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Overview of Tobacco streak virus and Blueberry shock virus in cranberry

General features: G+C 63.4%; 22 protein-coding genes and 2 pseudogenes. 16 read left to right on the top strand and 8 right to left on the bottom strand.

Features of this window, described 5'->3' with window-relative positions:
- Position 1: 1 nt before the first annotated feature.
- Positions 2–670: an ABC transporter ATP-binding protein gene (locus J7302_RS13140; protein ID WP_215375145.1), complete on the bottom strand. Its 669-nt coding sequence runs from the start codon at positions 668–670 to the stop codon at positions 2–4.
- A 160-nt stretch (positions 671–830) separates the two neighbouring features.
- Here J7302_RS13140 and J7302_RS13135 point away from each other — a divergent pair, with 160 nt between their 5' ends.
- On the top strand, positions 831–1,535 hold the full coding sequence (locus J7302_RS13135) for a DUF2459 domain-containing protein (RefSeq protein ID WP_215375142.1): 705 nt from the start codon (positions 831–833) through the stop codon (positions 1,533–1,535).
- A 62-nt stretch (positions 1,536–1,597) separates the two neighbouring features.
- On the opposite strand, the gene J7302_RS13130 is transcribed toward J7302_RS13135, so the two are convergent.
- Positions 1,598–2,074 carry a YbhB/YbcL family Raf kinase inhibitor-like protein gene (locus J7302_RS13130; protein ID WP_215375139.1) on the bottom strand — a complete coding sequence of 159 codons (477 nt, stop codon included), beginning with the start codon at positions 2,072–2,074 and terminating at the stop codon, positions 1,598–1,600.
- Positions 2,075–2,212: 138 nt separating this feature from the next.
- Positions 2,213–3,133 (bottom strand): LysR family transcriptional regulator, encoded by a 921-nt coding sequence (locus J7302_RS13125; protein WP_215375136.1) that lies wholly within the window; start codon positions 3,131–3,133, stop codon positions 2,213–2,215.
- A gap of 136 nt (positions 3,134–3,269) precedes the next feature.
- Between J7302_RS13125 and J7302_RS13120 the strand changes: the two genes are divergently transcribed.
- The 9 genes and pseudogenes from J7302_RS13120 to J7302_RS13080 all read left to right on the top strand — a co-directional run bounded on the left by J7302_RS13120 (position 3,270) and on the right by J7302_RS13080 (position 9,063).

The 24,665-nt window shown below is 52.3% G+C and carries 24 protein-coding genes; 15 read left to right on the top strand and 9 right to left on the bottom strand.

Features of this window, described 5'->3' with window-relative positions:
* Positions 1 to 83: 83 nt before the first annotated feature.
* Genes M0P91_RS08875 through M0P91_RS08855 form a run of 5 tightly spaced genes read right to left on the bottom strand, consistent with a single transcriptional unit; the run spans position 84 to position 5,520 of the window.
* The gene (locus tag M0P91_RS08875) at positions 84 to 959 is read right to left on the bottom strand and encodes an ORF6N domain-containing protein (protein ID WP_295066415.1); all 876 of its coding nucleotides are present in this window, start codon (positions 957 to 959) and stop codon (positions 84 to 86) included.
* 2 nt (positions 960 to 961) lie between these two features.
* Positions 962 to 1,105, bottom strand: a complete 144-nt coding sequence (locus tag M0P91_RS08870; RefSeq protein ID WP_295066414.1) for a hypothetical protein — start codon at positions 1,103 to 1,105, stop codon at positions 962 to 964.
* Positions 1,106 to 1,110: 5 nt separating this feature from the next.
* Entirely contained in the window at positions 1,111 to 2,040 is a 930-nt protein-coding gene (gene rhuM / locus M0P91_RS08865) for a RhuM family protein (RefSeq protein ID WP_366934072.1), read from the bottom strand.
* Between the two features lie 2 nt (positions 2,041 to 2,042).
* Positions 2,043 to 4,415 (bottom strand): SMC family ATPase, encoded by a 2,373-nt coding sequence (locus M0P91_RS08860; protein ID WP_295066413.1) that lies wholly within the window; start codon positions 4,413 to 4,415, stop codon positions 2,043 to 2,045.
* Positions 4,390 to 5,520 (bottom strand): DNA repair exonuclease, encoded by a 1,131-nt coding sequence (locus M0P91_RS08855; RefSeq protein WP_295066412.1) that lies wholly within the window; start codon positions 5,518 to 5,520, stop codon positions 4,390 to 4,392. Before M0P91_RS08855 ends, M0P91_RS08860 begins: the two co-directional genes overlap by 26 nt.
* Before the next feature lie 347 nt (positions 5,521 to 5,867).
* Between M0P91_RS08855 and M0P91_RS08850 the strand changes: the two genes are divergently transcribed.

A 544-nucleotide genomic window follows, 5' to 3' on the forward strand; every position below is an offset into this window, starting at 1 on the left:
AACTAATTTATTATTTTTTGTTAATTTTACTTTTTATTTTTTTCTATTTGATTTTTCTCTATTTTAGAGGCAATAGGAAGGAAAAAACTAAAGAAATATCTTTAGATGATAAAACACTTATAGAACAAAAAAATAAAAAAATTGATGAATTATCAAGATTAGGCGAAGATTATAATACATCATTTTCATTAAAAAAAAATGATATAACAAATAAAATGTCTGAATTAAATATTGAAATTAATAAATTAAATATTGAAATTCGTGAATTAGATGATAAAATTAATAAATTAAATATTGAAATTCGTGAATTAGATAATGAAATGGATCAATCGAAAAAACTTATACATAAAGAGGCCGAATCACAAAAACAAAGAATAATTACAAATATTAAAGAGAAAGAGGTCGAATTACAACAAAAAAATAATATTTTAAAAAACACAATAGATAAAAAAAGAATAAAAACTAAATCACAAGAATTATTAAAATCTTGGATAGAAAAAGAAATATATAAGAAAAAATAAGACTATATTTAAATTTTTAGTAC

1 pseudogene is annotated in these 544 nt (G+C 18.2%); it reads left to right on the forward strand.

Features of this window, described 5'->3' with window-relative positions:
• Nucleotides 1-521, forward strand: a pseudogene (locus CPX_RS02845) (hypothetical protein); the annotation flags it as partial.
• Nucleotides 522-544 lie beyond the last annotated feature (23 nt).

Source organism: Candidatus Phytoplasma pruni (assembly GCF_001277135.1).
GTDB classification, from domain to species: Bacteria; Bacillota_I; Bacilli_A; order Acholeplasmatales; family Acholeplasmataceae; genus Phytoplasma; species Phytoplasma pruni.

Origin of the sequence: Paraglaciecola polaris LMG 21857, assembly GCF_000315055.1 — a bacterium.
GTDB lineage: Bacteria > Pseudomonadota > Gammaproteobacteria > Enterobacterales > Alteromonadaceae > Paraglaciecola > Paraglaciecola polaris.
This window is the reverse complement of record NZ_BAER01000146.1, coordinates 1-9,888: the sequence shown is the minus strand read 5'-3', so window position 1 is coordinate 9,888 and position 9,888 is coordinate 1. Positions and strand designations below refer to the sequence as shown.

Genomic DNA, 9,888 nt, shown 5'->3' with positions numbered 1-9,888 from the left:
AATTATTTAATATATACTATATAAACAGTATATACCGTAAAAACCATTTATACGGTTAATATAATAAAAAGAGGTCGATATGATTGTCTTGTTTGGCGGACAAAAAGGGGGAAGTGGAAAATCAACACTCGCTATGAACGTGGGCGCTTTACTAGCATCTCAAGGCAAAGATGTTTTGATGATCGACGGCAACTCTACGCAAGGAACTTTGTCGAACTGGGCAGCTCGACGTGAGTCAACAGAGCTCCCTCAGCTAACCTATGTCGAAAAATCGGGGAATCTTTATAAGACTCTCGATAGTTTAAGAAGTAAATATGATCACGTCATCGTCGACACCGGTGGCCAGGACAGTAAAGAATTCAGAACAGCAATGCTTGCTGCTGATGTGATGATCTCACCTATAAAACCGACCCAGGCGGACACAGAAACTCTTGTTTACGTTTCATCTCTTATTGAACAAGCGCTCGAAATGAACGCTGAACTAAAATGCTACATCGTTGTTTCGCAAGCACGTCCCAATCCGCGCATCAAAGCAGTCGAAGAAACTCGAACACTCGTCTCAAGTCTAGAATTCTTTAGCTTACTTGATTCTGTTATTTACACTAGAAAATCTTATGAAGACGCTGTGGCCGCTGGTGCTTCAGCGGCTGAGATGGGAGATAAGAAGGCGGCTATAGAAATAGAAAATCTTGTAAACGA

Abstract: Tobacco streak virus (TSV) and Blueberry shock virus (BlShV) are associated with berry scarring symptoms in cranberries in several growing regions. The scarring symptoms associated with TSV and BlShV are identical, and the cause can only be distinguished when samples are tested for these viruses. Cranberry plants infected with TSV or BlShV recovered from symptoms the year after berry scarring occurred, but continued to test positive for the respective virus. Fruit set and berry weight were significantly reduced (P < 0.05) in symptomatic, virus-positive cranberry plants, but recovered plants yielded comparably to healthy plants. Both viruses are systemic and can be detected in all plant parts. However, both viruses are unevenly distributed in plants, which can affect virus detection and transmission. BlShV is detected in cranberry pollen and seedlings, while TSV is detected only in pollen and not seedlings. Detection of these viruses in pollen suggests that pollen is a potential source of inoculum for the spread of these viruses. However, artificial inoculation of cranberry flowers by pollination did not result in disease transmission of either virus. Unlike BlShV, which is found only on one other host (i.e., blueberry), TSV has a wide host range. Phylogenetic analysis of the coat protein of isolates of TSV revealed variability among strains both within and between growing regions. BlShV on cranberry was relatively less variable, but did not indicate grouping by growing regions. Additionally, the coat protein of BlShV from cranberry shared only 90% identity compared to BlShV on blueberry, suggesting different strains on the two hosts. Although the immediate effect(s) of TSV and BlShV on cranberry seem to be minimal, the potential long-term effect(s) of these viruses, alone or in mixed infections with other viruses, remain unknown.
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